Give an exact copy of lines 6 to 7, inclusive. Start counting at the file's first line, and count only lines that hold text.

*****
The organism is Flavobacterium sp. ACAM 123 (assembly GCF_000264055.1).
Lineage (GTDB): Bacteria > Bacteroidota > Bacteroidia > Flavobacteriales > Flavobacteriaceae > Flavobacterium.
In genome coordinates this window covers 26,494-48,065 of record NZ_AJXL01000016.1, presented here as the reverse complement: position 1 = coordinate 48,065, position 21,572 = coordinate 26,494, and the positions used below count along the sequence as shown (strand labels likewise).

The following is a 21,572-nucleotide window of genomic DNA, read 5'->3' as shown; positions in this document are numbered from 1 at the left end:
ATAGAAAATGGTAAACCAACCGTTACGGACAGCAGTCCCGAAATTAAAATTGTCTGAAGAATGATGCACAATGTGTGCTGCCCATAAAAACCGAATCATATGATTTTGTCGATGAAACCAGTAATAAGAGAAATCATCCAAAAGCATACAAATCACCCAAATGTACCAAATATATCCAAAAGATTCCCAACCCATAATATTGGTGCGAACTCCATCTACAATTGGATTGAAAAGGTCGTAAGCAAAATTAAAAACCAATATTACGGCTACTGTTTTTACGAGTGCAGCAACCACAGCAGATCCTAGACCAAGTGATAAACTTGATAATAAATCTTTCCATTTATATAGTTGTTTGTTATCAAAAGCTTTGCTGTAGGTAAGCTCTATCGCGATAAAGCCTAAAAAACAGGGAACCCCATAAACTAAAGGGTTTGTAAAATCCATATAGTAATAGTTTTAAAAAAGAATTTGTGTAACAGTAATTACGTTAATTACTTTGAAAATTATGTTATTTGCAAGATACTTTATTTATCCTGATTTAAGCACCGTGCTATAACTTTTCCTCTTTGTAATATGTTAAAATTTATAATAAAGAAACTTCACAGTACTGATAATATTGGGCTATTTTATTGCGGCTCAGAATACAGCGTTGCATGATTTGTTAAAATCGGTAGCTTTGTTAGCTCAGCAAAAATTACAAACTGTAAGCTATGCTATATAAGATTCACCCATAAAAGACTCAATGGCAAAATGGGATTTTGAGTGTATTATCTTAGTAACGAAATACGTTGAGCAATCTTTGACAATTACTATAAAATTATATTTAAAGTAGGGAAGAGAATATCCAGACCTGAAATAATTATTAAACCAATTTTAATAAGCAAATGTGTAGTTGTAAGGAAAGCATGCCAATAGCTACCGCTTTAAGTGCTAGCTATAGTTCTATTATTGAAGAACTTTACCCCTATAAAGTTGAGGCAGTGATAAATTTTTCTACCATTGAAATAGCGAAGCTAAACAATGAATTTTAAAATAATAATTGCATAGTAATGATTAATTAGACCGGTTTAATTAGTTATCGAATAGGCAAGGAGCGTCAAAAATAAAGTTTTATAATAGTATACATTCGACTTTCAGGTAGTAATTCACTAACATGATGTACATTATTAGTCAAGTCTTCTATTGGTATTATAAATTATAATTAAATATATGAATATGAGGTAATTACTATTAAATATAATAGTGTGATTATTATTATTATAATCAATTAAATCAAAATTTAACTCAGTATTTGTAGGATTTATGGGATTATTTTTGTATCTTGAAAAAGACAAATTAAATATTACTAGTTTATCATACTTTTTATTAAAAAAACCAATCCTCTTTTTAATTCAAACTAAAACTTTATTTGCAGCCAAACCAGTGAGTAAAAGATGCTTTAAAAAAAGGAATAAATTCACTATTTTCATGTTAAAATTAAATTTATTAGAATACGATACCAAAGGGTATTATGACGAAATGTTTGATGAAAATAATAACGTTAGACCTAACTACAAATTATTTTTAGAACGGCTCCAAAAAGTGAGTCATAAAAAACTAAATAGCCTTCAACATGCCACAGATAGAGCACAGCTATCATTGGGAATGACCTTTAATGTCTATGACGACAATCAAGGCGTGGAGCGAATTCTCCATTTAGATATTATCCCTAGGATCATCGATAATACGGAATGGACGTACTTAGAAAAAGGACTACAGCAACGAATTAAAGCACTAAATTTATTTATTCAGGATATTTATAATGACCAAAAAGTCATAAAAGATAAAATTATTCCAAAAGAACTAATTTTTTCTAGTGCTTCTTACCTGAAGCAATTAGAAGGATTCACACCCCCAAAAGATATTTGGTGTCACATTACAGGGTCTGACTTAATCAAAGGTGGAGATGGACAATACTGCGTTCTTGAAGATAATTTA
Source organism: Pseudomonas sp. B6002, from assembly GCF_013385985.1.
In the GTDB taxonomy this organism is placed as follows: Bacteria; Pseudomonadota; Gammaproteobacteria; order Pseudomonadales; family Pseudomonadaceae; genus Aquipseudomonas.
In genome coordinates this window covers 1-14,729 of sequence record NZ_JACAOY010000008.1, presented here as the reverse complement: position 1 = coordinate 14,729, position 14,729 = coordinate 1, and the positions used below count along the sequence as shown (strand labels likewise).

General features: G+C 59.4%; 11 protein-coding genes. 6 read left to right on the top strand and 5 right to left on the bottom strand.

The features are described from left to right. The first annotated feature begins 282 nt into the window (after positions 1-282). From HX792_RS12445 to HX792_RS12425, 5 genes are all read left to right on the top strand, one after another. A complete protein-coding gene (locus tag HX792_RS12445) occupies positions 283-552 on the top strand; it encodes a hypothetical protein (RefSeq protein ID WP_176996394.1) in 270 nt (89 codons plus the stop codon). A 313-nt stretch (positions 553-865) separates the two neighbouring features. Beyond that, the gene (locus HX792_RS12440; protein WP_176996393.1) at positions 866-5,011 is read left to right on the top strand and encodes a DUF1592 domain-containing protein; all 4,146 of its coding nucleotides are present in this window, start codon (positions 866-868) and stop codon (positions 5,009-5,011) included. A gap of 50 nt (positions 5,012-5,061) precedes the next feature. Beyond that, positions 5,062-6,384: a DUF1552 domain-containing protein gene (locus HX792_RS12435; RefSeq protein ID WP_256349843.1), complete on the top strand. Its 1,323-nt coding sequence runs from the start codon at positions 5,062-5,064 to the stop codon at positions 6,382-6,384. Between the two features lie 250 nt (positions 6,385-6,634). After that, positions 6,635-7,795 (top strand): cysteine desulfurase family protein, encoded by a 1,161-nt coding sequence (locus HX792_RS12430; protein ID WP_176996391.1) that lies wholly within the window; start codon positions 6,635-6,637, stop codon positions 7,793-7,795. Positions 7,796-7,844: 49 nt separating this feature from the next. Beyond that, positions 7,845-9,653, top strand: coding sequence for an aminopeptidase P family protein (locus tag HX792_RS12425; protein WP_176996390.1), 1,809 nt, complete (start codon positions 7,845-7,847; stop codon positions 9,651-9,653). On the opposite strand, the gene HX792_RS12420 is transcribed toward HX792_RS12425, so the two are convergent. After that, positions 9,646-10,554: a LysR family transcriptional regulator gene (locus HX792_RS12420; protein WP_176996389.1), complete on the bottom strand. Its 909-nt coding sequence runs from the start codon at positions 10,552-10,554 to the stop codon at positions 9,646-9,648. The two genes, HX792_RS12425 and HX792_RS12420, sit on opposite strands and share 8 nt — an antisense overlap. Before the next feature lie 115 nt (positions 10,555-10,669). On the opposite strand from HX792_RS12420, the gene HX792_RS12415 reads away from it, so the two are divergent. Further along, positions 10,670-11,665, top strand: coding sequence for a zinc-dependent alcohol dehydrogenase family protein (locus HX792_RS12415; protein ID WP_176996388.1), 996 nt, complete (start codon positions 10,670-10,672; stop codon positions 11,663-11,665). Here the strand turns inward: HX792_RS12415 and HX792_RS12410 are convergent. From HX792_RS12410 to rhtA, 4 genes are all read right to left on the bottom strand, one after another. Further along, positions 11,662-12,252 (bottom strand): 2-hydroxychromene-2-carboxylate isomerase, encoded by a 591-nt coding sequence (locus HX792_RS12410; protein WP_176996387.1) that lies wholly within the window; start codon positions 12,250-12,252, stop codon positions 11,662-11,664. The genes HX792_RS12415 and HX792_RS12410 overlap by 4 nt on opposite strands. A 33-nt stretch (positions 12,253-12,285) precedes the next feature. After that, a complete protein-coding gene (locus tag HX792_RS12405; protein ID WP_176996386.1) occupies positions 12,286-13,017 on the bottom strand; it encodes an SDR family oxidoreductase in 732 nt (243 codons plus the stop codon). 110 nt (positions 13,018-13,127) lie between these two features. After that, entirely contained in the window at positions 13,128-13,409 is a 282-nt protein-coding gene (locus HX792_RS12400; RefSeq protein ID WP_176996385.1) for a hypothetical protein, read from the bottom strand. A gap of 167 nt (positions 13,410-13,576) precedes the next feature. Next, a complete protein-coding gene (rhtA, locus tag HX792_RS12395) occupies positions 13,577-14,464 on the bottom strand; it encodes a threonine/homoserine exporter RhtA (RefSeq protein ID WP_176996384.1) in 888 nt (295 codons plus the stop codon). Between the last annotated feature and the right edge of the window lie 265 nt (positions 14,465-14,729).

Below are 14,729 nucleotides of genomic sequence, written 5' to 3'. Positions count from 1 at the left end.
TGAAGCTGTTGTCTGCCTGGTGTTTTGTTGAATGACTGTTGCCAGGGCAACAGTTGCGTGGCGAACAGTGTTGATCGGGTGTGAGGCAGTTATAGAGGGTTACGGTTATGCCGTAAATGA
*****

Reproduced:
Source organism: Pseudomonas sp. B6002, from assembly GCF_013385985.1.
In the GTDB taxonomy this organism is placed as follows: Bacteria; Pseudomonadota; Gammaproteobacteria; order Pseudomonadales; family Pseudomonadaceae; genus Aquipseudomonas.